bleed than regular nails, as if the nail tissue never actually turned
into nail, if that makes sense?"

"I had a female once that had what appeared to be an extra nail growing out of all four of her pads. They were small and not fully formed and were slightly flexible. But I have to tell you they were very bizarre to look at! They didn't hurt her at all and she didn't mind me playing with them.

"My girlfriend also has a cat with this on two pads. I assume this is some sort of genetic mutation such a human born with an extra thumb. Perhaps this lady just now noticed it because it is small and she is observing the pads more due to the declawing. Personally, I do not thing it is related to the declawing in the least."

"...a bad declawing - had one like that, I think the bone was actually hanging out...other toes had substances that looked like claw material extending out."

It seems that one common thread through the above is to get a second opinion.

I hope all of this is helpful.

Best regards... Norm.


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Norman Auspitz


I can answer most non-veterinary questions about cats. My particular expertise is pedigree cats, breeding and showing. However, I am versed in feline behavior, cat breeds and their characteristics, general feline husbandry, and the like.


I judged for the Canadian Cat Association from 1975 until 1982. I am currently an approved allbreed judge for the Cat Fanciers'' Association (the world''s largets cat registry), and have been judging for them since 1991. I have been breeding pedigreed cats since 1971 and have been exhibiting pedigreed cats in shows since 1970. I obtained my first pedigreed cat in 1970 and have never looked back. In 1971, I obtained my first Abyssinian which has become my primary breed. In addition, I have bred Manx and Persians. Currently, besides the Abyssinians, I am also breeding Maine Coons.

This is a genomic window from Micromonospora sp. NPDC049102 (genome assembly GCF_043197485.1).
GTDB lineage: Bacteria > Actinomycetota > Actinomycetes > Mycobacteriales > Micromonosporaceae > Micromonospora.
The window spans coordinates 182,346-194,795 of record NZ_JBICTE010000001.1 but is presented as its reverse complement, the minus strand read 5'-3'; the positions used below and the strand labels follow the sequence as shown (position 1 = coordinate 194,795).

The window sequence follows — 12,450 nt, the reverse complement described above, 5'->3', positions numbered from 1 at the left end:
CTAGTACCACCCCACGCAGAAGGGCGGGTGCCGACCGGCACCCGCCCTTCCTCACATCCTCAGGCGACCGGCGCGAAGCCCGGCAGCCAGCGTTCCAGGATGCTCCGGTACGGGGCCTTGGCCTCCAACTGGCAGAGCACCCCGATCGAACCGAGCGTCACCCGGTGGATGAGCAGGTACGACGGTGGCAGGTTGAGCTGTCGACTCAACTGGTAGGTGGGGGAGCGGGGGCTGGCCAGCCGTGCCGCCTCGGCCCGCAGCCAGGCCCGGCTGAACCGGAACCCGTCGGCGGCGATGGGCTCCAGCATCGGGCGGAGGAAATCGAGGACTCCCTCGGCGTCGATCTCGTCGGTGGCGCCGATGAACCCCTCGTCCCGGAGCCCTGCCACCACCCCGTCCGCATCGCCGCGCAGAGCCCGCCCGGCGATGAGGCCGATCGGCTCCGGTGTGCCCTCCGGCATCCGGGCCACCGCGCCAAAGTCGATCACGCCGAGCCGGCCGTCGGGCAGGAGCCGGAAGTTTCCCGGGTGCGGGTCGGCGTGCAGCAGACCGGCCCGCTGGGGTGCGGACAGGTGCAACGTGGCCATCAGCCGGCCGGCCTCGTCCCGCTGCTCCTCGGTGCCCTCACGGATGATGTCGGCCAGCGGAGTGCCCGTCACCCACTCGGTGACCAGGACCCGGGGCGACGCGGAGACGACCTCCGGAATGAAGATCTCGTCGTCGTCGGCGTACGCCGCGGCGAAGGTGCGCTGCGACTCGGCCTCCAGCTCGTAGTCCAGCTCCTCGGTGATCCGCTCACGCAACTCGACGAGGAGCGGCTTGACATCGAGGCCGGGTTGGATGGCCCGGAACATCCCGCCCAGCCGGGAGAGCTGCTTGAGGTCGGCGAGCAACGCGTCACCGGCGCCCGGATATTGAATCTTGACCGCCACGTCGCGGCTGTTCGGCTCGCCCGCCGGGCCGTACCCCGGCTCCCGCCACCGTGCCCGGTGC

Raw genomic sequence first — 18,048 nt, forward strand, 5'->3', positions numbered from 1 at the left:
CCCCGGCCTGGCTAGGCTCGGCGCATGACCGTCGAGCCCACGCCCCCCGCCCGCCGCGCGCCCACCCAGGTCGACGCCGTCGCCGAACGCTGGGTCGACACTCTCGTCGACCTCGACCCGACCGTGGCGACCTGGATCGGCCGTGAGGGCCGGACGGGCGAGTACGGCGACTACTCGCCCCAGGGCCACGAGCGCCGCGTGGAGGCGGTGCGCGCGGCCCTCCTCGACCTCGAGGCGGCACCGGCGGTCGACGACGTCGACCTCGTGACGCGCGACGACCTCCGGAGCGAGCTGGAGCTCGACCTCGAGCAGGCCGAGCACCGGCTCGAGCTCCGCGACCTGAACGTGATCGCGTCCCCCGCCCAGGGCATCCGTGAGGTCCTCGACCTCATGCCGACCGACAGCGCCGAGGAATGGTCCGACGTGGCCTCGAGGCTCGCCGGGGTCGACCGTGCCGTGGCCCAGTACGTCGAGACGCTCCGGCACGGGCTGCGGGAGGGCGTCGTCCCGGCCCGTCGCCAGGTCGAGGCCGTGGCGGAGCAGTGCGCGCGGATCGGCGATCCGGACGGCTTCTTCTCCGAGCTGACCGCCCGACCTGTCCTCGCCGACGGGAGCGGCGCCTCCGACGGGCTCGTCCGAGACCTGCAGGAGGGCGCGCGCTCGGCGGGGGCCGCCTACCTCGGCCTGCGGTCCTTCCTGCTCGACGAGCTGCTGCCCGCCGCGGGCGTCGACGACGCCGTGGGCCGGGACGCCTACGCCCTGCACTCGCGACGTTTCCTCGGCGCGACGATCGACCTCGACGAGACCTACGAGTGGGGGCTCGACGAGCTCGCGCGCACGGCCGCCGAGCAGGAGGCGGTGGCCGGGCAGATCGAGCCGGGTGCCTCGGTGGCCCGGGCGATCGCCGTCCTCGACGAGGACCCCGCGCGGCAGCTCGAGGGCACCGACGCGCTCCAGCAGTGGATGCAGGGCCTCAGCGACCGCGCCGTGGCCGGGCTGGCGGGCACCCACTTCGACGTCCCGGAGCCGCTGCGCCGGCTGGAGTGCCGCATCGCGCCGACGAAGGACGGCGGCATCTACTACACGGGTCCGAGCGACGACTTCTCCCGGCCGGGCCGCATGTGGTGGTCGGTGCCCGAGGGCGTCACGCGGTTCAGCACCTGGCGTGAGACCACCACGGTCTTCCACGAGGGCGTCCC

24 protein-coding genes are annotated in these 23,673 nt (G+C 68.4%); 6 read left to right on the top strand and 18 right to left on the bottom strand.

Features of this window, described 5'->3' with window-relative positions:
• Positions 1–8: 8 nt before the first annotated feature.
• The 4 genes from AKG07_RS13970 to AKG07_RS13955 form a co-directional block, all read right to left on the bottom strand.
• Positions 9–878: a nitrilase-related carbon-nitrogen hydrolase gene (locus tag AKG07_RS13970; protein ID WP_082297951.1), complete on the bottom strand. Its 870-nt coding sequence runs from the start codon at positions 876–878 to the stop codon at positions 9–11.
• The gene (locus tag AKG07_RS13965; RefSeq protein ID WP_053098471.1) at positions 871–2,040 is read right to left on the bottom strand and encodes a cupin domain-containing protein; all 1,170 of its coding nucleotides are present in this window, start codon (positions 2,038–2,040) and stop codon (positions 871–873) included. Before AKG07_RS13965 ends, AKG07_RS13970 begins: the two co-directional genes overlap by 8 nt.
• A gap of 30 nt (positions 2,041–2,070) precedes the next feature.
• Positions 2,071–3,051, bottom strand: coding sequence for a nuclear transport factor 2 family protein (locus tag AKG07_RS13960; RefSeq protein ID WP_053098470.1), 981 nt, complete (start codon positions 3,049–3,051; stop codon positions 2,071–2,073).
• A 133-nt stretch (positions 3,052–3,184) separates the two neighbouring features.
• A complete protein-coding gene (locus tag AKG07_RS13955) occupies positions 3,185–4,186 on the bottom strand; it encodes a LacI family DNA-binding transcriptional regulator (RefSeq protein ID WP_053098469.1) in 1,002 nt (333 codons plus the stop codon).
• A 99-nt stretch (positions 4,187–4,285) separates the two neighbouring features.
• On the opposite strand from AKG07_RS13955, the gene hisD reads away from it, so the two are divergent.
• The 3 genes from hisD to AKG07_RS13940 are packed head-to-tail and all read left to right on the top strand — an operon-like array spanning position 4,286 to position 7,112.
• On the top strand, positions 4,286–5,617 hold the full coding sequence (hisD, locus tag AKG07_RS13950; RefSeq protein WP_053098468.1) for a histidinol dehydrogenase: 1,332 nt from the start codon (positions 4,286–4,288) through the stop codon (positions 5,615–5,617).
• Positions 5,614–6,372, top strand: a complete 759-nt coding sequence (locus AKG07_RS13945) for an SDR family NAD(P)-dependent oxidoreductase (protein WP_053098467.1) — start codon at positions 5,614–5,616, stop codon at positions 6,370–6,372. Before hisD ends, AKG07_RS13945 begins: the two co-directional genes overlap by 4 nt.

Cat Fanciers'' Association, inc. (CFA) and the Manx, Maine Coon, and Abyssinian breed councils. I am currently Abyssinian breed council secretary.

Cat Fancy Magazine, The Abyssinian Chapter in The Cat Fanciers'' Association Complete Cat Book, and Articles for various editions of The Cat Fanciers'' Association Yearbook

I received a B.S. from Drexel University in 1968, a M.Math from University of Waterloo, in 1970, a Ph.D. from University of Waterloo in 1975, and a MBA from McMaster University in 1980. I received my approved allbreed judging status in the Cat Fanciers'' Association in 1999.

Awards and Honors
We have produced a number of Cat Fanciers'' Association (CFA) National winning Abyssinian and Maine Coons. We have produced a number of Abyssinian and Maine Coon Distinguished Merit females (an award for a top producing cat), including the first Distinguished Merit Abyssinian in the red (sorrel) color. I am the CFA Abyssinian breed council secretary and belong and/or hold office in a number of cat clubs. I am also a member of the CFA Judges Association.